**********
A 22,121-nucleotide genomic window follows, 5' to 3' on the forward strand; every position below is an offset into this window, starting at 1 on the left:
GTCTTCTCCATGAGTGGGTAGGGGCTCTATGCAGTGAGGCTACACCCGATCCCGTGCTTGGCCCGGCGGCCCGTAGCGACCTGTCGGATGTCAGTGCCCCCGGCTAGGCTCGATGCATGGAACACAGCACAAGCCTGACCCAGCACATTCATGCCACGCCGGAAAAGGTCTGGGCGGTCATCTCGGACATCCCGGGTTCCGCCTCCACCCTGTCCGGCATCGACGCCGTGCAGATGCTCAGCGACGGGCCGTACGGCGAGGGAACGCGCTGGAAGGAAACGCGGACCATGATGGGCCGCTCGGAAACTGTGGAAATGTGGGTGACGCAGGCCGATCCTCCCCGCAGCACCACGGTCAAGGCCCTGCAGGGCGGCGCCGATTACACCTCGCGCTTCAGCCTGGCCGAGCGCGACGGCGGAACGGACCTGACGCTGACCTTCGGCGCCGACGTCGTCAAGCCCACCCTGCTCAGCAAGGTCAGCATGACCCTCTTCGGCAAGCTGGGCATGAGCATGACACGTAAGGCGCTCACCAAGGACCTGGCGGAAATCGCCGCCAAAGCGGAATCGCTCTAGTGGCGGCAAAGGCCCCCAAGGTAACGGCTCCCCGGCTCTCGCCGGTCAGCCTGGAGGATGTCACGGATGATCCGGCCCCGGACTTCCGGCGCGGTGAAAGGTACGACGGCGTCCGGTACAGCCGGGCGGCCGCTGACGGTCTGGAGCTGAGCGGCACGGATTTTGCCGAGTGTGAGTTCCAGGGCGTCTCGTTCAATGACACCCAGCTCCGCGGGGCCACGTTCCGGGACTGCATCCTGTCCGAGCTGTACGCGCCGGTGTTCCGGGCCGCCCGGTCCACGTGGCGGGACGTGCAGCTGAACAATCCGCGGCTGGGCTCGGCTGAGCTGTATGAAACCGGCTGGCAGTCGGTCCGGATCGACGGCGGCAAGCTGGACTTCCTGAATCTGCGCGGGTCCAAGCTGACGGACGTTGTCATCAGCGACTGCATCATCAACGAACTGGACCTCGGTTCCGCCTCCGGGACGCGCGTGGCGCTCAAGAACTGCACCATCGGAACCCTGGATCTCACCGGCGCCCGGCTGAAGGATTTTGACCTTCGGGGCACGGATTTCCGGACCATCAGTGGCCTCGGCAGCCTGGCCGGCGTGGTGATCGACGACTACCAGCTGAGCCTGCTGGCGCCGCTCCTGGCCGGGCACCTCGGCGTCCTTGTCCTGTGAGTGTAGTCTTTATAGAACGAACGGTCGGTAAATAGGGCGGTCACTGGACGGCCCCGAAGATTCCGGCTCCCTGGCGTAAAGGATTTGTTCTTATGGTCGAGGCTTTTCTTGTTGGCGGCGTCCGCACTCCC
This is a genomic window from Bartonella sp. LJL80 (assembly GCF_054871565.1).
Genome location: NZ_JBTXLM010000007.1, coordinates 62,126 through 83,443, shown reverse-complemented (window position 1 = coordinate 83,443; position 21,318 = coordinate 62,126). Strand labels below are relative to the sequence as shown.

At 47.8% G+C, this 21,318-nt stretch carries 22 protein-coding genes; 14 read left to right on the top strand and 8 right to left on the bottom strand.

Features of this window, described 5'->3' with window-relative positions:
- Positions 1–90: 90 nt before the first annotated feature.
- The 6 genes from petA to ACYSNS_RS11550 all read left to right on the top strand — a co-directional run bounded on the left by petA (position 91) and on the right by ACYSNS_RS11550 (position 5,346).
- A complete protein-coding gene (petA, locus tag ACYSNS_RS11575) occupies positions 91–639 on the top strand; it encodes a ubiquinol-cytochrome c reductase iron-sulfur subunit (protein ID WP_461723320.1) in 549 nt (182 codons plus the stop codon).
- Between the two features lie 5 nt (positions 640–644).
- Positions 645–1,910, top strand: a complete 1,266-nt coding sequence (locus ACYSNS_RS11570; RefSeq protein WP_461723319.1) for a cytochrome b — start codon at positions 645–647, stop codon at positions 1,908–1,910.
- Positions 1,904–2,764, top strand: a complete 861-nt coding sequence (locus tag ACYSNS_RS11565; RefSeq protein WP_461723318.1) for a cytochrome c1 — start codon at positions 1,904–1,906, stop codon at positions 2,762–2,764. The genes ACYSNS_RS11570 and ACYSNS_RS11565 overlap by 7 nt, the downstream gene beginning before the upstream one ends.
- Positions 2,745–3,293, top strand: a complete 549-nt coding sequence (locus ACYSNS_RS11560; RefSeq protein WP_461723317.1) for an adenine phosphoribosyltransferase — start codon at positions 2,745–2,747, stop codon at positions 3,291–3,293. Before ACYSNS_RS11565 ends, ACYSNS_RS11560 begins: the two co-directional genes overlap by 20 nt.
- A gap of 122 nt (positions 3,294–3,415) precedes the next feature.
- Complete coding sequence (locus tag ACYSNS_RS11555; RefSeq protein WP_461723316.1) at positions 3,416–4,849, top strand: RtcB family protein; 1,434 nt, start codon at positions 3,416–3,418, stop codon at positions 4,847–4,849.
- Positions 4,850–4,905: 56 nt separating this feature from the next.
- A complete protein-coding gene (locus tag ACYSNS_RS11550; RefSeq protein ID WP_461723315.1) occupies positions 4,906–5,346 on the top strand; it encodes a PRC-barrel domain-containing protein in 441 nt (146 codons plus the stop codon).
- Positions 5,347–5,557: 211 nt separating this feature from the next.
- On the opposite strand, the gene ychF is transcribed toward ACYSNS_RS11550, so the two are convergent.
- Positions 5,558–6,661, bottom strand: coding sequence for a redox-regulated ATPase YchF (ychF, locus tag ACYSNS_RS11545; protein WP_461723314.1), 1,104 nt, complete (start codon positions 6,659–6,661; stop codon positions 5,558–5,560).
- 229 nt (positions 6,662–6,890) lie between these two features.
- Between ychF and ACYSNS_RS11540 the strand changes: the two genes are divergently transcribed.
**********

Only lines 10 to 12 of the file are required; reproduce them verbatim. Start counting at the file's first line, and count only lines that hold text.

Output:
- Between the two features lie 5 nt (positions 640–644).
- Positions 645–1,910, top strand: a complete 1,266-nt coding sequence (locus ACYSNS_RS11570; RefSeq protein WP_461723319.1) for a cytochrome b — start codon at positions 645–647, stop codon at positions 1,908–1,910.
- Positions 1,904–2,764, top strand: a complete 861-nt coding sequence (locus tag ACYSNS_RS11565; RefSeq protein WP_461723318.1) for a cytochrome c1 — start codon at positions 1,904–1,906, stop codon at positions 2,762–2,764. The genes ACYSNS_RS11570 and ACYSNS_RS11565 overlap by 7 nt, the downstream gene beginning before the upstream one ends.